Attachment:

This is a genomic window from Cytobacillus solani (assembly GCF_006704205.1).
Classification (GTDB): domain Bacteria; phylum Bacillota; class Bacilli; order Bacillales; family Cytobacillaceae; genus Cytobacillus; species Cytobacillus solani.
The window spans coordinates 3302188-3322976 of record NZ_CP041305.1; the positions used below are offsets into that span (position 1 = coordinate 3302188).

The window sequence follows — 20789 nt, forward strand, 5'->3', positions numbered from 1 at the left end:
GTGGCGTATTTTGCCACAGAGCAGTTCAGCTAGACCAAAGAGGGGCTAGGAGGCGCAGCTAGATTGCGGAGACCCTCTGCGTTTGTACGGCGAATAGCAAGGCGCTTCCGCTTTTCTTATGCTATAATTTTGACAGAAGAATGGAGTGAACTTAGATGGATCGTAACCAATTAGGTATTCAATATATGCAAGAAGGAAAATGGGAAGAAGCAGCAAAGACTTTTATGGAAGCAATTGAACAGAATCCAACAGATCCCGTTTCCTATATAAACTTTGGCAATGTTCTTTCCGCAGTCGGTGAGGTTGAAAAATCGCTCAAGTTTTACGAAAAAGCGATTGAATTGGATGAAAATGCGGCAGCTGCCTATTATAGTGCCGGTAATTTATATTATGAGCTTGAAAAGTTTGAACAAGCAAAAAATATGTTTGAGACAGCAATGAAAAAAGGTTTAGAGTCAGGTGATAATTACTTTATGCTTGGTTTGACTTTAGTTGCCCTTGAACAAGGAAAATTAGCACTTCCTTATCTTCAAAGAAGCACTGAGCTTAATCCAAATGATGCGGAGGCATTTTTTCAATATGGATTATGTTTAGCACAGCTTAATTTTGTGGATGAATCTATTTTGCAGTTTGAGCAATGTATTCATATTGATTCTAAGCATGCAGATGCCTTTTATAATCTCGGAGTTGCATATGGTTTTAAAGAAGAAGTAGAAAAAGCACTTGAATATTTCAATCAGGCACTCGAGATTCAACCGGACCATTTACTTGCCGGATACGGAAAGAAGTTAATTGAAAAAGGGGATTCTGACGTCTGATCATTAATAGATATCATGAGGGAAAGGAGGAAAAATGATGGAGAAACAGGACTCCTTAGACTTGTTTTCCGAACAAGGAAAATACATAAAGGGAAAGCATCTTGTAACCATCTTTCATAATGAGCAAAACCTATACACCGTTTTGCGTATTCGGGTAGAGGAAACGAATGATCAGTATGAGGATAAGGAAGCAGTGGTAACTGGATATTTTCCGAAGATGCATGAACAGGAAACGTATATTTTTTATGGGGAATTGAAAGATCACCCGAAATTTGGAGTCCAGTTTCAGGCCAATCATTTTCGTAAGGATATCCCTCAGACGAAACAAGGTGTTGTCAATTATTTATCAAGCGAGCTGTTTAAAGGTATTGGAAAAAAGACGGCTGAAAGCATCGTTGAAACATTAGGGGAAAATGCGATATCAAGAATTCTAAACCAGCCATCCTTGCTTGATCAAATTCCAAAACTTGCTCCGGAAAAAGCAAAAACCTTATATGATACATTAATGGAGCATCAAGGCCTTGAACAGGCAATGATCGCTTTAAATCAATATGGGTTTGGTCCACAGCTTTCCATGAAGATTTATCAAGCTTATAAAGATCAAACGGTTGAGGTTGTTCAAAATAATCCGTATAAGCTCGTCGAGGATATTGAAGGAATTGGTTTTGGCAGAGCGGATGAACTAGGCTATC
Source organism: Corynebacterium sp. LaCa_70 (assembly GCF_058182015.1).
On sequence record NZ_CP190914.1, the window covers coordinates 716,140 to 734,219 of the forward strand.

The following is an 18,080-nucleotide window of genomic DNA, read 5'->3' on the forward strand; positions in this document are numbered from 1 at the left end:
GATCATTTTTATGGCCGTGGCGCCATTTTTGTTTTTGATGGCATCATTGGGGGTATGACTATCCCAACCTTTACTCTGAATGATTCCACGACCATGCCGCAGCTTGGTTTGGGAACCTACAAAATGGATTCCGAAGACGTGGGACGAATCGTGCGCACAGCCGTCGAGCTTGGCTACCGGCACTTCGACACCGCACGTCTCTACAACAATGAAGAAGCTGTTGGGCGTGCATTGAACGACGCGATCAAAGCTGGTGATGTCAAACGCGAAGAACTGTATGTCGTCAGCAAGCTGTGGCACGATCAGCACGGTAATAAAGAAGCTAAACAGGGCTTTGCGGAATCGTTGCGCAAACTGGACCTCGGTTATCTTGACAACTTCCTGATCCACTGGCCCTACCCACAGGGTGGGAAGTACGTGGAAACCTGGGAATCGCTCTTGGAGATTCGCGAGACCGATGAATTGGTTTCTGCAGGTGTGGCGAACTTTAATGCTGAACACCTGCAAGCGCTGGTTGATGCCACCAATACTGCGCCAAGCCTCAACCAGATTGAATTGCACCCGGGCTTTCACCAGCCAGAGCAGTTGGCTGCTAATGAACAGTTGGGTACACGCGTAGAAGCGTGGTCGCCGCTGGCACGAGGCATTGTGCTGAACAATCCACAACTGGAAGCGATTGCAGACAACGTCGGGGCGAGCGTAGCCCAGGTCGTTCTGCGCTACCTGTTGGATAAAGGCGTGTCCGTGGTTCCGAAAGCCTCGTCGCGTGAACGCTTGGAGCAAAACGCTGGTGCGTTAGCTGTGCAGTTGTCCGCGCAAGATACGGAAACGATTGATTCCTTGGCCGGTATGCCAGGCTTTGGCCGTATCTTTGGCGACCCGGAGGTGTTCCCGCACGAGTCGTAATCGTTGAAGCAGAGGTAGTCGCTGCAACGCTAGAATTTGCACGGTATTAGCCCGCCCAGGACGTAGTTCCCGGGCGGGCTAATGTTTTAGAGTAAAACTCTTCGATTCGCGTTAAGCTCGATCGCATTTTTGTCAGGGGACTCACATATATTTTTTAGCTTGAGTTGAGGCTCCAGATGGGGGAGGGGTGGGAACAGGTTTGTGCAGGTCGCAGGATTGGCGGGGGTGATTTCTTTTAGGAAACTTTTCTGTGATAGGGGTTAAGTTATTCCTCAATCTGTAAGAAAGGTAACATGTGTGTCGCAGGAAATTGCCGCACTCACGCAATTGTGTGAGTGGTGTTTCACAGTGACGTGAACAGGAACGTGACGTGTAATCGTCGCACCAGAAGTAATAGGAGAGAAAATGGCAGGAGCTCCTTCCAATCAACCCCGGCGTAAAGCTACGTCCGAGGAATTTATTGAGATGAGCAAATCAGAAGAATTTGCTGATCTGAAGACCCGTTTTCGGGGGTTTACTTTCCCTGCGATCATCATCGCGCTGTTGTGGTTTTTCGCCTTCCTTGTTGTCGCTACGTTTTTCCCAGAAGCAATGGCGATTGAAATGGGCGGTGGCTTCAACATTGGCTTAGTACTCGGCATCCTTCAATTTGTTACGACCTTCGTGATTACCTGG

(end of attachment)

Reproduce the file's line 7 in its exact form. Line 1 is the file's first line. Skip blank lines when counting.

On sequence record NZ_CP190914.1, the window covers coordinates 716,140 to 734,219 of the forward strand.